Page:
Regardless of the environmental, bureaucratic or human rights crimes that Rio Tinto is implicated in, the very nature of the mining and fossil fuel industries is not one that will in any way align happily with the arts community.[9] Of the corruption probe, Walsh says “he has no fear of the truth.” Well, here is the truth: the destructive capitalism of mining enterprises is directly at odds with the role that art and culture plays in our society. Capitalism breaks societies apart. While not denying the generative potential of art to create moments of tension and conflict, art’s power ultimately lies in its ability to unite and enrich society; it is an antidote to capitalism. The neo-colonial and profit-driven practice of extracting fossil fuels and minerals, selling them for astounding profits, to be burned to create runaway climate change, is worlds away from the reflective, humanistic and socially-attuned outlook of the arts.

So why is it that these companies and their high-powered executives need the arts so much (not to mention the tax cuts)? Mel Evans, author of Artwash: Big Oil and the Arts calls it a “cynical PR strategy.”[10] They use our image to clean their name. They use our galleries as advertising space. They use our events to be seen, to do business and to make deals. It’s a club with codes and perks and outcomes that have nothing to do with the reason that we make art, and it’s gross.

Sam Walsh’s promotion within the arts completely undermines the movement to end our dependence on excessive mining, and the global efforts to create a better, more just and healthier earth. By appointing Walsh, Australia is taking a massive step backwards in its lack of acknowledgement of mining companies’ role in the rapid onset of climate change and environmental destruction, and the insidious ways in which the industry attempts to stay afloat. And our reckless federal government is serving up a healthy slice of arts pie for Walsh to stick his grubby fingers in.

Arts activist, John Jordan said: “There is always a turning point when a certain form of culture is seen as toxic and unacceptable. At some point in the early 19th century the slave trade was no longer perceived as business as usual but a violent inhuman practice. Our cultural perception of the fossil fuel industry is now at a similar turning point - and not a minute too soon!”[11]

Across the world, time and again, artists have protested the unhappy marriage of fossil fuels and culture. It’s time that Australia got on board.

The Artists’ Committee is calling for the immediate resignation of Sam Walsh, and the appointment of a more appropriate chairperson for the Australia Council for the Arts.


1 “Australia Council welcomes appointment of Sam Walsh AO as next chair,” Australia Council for the Arts, 21 April 2018. Accessed April 26 2018
Peter Ker, “Rio Guinea scandal labelled 'suspected corruption,'” Australian Financial Review, 25 July 2017. Accessed April 26 2018

2 Australia’s 10 biggest climate polluters 2016, Australian Conservation Foundation, 29 FEB 2016. Accessed April 26 2018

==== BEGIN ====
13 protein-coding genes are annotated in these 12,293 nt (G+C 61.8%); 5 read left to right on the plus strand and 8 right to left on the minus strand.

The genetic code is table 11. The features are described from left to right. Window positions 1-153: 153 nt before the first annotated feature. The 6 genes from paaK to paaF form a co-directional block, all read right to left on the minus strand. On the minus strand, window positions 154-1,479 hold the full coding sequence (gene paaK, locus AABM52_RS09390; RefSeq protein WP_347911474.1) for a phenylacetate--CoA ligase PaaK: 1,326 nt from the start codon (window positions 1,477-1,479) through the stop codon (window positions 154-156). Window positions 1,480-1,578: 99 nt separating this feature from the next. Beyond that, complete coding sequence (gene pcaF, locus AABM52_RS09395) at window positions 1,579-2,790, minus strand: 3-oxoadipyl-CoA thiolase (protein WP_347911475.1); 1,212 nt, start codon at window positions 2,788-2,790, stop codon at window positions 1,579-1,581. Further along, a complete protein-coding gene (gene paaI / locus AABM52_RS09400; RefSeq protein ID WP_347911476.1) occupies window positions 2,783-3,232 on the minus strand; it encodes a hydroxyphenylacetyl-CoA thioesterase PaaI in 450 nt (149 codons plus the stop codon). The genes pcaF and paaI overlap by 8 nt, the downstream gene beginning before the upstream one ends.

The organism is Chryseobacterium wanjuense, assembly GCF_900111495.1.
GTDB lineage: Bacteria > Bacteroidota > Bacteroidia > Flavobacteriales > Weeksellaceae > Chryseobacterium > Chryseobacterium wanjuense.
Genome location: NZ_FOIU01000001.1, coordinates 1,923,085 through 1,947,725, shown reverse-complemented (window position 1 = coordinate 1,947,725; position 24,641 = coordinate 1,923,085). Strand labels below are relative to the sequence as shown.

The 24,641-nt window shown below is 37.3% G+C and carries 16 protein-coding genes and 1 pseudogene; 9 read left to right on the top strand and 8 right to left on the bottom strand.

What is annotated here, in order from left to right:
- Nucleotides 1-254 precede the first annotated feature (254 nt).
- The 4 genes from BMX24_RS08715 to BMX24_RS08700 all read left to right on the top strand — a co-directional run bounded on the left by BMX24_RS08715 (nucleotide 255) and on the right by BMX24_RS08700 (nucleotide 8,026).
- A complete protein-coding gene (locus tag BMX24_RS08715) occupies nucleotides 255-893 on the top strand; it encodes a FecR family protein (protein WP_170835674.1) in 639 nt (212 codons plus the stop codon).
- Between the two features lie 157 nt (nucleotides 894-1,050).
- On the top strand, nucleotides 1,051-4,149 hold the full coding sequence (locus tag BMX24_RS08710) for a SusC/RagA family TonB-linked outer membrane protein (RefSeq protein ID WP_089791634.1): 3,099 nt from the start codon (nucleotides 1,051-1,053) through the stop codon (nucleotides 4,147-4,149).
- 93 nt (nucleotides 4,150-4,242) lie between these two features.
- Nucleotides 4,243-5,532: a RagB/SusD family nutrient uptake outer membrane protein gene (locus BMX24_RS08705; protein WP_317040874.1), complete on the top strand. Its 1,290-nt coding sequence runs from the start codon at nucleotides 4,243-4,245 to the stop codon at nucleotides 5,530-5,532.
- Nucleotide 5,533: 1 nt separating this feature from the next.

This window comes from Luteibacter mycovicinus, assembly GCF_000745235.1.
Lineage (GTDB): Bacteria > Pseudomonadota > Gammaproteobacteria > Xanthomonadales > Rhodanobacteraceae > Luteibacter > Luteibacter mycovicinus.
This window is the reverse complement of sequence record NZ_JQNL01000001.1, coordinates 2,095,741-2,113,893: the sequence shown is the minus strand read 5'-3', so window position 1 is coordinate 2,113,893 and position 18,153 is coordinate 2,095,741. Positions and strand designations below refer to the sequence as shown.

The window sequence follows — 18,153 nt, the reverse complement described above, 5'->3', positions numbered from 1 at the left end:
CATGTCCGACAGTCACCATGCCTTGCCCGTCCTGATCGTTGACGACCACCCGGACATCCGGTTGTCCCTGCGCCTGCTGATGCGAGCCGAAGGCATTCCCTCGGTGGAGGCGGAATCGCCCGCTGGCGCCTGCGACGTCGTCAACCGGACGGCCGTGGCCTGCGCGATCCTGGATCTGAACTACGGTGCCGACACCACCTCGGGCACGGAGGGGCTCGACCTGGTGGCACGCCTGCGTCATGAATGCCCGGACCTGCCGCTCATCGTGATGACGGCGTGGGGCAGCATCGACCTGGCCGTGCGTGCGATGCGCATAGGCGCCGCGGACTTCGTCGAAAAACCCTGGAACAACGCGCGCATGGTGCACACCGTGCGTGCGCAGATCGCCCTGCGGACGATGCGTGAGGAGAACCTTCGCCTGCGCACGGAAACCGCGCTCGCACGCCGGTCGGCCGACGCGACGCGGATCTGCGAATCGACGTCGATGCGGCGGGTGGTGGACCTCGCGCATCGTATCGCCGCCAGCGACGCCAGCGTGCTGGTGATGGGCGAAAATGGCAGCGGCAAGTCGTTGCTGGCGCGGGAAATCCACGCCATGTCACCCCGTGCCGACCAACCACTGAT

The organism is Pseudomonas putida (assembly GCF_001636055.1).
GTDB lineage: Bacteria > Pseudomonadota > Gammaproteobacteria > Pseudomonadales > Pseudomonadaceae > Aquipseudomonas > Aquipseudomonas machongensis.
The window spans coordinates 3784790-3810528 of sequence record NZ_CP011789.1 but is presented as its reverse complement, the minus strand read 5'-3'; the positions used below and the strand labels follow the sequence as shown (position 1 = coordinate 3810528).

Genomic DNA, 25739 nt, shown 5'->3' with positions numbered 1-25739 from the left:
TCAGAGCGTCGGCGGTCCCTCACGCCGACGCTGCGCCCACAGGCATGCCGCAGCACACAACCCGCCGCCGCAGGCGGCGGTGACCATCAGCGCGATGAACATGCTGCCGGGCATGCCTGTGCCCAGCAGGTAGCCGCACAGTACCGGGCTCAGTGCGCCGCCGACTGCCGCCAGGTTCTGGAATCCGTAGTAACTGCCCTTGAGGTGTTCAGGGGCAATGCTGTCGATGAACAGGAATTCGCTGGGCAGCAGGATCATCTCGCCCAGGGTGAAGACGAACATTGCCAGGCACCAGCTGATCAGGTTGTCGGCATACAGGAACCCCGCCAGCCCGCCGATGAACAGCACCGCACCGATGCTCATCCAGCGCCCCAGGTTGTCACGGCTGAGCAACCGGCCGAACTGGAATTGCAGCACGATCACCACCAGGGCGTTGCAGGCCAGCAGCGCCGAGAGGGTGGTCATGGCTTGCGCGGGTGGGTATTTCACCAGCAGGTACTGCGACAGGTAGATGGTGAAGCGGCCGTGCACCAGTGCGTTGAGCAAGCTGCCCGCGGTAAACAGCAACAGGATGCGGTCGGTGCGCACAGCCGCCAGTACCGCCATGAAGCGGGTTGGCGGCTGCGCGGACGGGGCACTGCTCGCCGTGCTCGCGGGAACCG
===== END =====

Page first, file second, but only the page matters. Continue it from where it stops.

3 Mitsui Business Areas

4 David Webber, “Sam Walsh and his love affair with the arts“ in ABC News, 18 January 2013. Accessed April 26 2018

5 NAVA welcomes Sam Walsh AO as Australia Council Chair and recognises the achievements of Rupert Myer AO, National Association for the Visual Arts website, 21 April 2018. Accessed April 26 2018

6 Ben Eltham, “Why the Australian arts sector could be in for a major reckoning” in Crikey, 26 April 2018. Accessed 27 April 2018

7 Brian Robins and Jose Branco, “Ex-Rio boss Sam Walsh 'has no fear of the truth' in Guinea corruption probe” in Sydney Morning Herald, 24 May 2017. Accessed April 26 2018

8 Bridie Jabour, “Radioactive spill: similar incident at Rio Tinto mine days earlier” in The Guardian, 11 December 2018. Accessed 26 April 2018

Phoebe Stewart, “Rio Tinto faces charges over Gove fuel spill” ABC News, 17 June 2011. Accessed 26 April 2018

Rio Tinto accused over Bougainville 'genocide'” in ABC News, 26 October 2011. Accessed April 26 2018

Owen Bowcott, “Documents reveal extent of Shell and Rio Tinto lobbying in human rights case” in The Guardian, 7 April 2017. Accessed 26 April 2018

Daniel Flitton, “Rio Tinto's billion-dollar mess: 'unprincipled, shameful and evil'” in Sydney Morning Herald, 19 August 2016. Accessed 26 April 2018

9 Terry Mcalister, “BP and Rio Tinto face protests over environmental record” in The Guardian, 16 April 2015. Accessed 26 April 2018.

Peter Ker, “Rio Tinto unit Turquoise Hill targeted by Mongolian Anti-Corruption Authority” In The Financial Review, 14 March 2018. Accessed 26 April 2018

Mozambique: Mining Resettlements Disrupt Food, Water” in Human Rights Watch, 23 May 2013. Accessed 26 April 2018

10 Mel Evans, Artwash: Big Oil and the Arts, Pluto Press, London, 2015

11 Arthur Nelsen, “Fossil Fuels-Arts world divorce is the way the world is moving” in The Guardian, 11 March 2016. Accessed April 26 2018